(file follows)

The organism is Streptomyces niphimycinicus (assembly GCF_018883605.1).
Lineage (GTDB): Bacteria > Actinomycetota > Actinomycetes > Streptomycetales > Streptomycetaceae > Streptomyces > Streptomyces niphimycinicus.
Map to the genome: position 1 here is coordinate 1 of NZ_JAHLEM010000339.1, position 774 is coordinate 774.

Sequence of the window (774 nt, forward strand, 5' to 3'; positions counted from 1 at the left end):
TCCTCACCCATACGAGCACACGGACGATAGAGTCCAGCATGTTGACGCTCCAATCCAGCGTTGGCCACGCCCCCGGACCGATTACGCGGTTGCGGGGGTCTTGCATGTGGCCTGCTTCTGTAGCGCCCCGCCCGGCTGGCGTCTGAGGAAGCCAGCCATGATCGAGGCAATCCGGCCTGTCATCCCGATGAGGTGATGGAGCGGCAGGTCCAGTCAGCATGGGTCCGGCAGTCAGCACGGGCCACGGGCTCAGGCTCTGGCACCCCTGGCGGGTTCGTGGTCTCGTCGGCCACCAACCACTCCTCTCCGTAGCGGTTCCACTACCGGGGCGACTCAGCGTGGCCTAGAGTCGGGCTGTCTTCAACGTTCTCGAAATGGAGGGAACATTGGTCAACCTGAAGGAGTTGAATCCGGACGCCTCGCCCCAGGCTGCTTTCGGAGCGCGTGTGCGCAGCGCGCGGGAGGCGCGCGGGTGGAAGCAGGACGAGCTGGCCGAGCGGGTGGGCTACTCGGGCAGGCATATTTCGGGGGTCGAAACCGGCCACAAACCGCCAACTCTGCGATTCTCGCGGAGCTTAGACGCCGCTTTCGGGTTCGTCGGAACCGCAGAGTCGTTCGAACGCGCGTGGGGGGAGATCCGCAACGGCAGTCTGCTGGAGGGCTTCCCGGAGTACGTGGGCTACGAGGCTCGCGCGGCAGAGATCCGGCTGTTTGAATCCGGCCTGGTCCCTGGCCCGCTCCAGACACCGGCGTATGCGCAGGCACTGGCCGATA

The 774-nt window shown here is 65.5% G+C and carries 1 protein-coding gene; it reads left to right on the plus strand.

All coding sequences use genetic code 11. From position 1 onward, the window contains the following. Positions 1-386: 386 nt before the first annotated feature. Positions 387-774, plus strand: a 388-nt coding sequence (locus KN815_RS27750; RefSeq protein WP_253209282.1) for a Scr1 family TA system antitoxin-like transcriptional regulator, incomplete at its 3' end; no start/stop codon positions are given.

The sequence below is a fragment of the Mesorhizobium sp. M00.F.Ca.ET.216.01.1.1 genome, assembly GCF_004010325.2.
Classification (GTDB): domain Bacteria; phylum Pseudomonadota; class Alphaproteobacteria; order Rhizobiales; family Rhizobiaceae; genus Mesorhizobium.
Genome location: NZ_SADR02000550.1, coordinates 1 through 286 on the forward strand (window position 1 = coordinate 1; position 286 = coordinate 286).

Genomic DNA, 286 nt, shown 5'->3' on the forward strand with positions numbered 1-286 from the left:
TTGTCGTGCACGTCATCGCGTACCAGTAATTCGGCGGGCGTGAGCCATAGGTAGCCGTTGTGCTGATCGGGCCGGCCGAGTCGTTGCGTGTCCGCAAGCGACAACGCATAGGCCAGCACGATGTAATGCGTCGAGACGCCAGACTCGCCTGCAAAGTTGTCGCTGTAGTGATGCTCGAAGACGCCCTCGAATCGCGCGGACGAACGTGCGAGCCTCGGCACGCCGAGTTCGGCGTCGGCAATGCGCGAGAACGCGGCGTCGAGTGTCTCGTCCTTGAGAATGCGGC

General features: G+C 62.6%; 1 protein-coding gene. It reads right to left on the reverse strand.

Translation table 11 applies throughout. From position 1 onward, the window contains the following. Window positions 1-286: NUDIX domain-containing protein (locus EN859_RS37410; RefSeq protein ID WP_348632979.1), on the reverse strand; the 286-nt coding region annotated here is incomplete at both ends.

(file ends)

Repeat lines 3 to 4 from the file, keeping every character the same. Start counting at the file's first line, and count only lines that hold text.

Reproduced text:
Map to the genome: position 1 here is coordinate 1 of NZ_JAHLEM010000339.1, position 774 is coordinate 774.

Sequence of the window (774 nt, forward strand, 5' to 3'; positions counted from 1 at the left end):